The bulk of my time in college was spent reading books and then writing analytical, persuasive essays about my interpretation of the material. There were no tests, no real “studying” of any kind. Many of my peers in the science disciplines often chided me for being in such an “easy” major since I wasn’t required to memorize facts, conduct lab experiments or solve complex mathematical equations (haven’t taken math since Junior year of high school and I’ve never looked back). While I can see how folks could view the English curriculum as less rigorous, frankly, it’s challenging to think critically about something you’ve read, develop an opinion about it and then fill 10+ pages with coherent thoughts about why you think what you do.


Being able to express ideas effectively and concisely is a prized skill in the corporate world.


Confusing or unclear writing can be costly in a variety of ways, say Mr. Appleman and other writing coaches. The fallout can include interpersonal misunderstandings, lost work time, jeopardized business deals—or all of the above. “Bad writing wastes time, and time is money,” Mr. Appleman says. “It hurts productivity. And I don’t think it’s any more complicated than that.”


…Sloppy or unclear writing can corrode today’s business interactions, particularly given that in-person meetings and even telephone calls are less common, says J.D. Schramm, director of the CAT (Critical Analytical Thinking) Writing Program at Stanford University’s Graduate School of Business. “Because we are writing so much more, it becomes an extension and a representation of us.”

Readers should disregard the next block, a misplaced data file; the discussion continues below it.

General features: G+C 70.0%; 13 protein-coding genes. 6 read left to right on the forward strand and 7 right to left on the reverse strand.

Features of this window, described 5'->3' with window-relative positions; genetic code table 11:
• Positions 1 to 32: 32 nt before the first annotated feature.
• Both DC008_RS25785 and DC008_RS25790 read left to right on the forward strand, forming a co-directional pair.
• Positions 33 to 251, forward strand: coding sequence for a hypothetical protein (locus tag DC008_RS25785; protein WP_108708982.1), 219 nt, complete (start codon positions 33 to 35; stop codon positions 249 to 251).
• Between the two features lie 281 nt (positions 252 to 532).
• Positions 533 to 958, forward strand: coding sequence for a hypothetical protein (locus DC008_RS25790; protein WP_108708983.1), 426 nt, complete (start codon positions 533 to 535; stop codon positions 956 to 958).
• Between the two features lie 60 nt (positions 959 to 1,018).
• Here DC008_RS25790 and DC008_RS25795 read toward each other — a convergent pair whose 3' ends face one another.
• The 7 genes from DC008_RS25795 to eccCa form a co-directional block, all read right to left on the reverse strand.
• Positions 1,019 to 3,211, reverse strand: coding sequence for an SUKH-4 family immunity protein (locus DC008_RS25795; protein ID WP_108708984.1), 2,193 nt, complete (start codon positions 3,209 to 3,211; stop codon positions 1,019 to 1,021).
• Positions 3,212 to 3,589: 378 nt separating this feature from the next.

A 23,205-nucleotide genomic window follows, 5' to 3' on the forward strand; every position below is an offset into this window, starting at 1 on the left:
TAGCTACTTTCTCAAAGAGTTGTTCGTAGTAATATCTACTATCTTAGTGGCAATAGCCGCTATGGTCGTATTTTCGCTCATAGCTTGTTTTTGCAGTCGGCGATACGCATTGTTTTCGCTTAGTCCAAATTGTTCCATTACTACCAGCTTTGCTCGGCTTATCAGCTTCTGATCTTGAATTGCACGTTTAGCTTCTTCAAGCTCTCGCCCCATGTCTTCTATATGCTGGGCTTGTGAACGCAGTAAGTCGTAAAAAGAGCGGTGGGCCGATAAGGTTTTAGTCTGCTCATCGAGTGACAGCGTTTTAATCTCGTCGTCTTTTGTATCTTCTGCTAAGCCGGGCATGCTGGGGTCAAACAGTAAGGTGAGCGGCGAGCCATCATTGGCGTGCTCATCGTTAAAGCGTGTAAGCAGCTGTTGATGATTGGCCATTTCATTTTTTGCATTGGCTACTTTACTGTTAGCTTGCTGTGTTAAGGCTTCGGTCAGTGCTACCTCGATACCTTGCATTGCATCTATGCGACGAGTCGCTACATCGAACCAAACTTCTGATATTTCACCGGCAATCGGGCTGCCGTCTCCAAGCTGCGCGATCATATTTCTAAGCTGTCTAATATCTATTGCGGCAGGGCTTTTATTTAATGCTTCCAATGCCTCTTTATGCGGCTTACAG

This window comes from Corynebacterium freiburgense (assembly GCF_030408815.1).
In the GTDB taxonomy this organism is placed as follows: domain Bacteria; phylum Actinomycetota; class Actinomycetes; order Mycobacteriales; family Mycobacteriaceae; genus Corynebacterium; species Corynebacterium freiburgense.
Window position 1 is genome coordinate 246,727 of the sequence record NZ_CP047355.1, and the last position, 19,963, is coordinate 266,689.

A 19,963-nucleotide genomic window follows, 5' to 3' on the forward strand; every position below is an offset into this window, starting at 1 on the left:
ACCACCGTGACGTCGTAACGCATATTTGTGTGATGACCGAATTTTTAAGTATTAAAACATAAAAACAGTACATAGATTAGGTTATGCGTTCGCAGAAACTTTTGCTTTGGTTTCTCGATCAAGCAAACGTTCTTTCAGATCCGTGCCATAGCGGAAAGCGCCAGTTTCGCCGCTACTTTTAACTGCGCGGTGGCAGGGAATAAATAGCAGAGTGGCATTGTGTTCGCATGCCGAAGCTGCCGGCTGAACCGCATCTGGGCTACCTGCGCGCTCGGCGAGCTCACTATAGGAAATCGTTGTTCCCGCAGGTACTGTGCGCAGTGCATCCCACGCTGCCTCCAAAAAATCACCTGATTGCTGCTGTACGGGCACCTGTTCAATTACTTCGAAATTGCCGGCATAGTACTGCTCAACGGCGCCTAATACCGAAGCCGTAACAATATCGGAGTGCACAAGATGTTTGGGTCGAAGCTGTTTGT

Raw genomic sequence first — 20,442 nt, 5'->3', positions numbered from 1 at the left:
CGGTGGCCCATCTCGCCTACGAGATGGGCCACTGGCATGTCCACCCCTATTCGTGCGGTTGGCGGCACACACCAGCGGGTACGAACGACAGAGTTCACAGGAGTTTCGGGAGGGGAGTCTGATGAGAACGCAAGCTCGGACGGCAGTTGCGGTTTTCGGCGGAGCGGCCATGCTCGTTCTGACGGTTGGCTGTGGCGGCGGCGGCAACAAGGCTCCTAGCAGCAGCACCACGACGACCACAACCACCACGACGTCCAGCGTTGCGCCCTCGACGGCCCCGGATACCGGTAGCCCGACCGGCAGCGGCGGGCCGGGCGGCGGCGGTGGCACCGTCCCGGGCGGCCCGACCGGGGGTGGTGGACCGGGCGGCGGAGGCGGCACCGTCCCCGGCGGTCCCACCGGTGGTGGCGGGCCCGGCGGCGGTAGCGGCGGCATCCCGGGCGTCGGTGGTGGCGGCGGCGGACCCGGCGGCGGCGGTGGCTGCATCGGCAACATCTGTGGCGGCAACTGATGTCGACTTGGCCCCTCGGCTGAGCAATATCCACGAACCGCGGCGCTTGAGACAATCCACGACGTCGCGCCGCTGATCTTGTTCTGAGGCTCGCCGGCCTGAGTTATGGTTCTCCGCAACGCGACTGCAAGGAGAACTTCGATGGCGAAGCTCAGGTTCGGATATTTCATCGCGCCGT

While students with professional-track degrees are always going to be sought after for their specialized knowledge that liberal arts majors just don’t have (I nearly failed Accounting 101), rounding out a professional education, be it business, computing science or engineering, with a few composition courses will make any graduate more valuable to a potential employer.


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9 responses »

  1. I think it’s interesting you reference students in the science fields giving your slack for having an ‘easy’ major because I am now a physics major and I have been asked more times then I can recall what I’m going to do with a Physics degree, as if the degree opens no doors.